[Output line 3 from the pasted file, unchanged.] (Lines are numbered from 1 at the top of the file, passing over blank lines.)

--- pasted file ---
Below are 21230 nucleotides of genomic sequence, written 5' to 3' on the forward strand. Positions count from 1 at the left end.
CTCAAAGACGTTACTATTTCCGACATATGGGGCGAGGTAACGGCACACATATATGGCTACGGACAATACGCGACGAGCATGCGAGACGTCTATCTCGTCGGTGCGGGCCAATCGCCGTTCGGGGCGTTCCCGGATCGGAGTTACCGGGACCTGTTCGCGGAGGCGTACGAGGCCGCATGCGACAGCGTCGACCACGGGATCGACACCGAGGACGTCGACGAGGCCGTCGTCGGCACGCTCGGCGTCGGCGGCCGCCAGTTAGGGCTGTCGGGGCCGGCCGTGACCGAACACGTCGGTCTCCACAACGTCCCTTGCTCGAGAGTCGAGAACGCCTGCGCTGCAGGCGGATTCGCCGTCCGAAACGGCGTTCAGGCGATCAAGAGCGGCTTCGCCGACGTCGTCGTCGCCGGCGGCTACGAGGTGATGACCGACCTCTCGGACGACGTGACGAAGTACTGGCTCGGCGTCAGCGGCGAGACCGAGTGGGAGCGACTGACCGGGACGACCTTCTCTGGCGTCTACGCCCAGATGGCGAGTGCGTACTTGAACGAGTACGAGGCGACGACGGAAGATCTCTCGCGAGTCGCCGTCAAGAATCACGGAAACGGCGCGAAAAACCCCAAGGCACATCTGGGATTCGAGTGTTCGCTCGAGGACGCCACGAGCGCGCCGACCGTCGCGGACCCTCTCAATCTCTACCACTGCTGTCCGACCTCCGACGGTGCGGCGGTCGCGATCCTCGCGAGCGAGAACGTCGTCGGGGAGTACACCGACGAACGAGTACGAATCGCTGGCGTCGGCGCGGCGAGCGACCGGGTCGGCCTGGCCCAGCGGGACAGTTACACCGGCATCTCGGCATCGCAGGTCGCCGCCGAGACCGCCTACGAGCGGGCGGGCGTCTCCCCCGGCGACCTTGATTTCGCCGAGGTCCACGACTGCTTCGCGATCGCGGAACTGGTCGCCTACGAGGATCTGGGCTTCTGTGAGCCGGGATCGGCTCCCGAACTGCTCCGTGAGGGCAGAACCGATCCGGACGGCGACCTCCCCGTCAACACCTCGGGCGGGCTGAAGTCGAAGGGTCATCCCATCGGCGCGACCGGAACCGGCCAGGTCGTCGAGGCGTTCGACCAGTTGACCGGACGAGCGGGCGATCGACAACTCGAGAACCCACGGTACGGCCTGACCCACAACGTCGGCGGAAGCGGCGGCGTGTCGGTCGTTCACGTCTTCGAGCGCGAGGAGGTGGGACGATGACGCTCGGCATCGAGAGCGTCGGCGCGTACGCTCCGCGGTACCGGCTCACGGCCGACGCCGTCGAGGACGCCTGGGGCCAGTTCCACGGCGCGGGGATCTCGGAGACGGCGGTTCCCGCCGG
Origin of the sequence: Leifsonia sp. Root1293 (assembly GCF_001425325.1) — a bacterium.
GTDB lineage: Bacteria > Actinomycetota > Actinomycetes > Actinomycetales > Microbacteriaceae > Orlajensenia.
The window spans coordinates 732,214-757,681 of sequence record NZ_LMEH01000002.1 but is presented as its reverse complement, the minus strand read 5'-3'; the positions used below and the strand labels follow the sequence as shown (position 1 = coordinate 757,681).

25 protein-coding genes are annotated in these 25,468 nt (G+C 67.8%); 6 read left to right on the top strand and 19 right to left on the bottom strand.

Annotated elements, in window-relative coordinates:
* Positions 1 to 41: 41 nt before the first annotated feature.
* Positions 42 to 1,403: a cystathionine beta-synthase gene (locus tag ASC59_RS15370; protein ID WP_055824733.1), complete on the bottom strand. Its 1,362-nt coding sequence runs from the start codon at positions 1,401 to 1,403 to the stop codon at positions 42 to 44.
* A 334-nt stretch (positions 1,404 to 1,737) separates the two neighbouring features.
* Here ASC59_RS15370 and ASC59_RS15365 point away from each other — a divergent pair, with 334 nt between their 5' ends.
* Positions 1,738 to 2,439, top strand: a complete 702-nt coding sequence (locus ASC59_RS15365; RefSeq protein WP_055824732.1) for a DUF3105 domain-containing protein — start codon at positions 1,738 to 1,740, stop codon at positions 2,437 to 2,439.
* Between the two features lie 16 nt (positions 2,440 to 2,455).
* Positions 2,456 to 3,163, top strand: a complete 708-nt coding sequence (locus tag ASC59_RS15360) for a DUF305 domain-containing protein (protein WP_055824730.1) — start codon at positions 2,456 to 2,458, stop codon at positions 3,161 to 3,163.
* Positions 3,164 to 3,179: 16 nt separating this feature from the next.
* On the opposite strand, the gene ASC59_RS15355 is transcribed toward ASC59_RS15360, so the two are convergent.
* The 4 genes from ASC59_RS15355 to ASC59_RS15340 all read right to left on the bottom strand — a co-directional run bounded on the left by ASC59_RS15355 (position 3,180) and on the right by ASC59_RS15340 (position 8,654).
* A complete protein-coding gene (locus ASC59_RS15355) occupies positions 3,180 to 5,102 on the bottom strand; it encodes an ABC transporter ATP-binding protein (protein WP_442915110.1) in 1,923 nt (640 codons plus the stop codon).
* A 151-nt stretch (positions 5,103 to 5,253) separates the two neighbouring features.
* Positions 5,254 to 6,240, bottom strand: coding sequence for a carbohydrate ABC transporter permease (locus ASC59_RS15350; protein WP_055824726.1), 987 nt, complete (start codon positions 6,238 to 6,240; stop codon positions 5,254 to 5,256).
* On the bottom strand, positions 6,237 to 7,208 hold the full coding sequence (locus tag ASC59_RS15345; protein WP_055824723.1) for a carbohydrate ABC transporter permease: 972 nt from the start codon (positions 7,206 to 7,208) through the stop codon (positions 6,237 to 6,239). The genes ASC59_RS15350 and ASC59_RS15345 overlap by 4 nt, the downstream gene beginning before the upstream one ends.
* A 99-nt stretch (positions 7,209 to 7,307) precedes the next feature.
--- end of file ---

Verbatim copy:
Origin of the sequence: Leifsonia sp. Root1293 (assembly GCF_001425325.1) — a bacterium.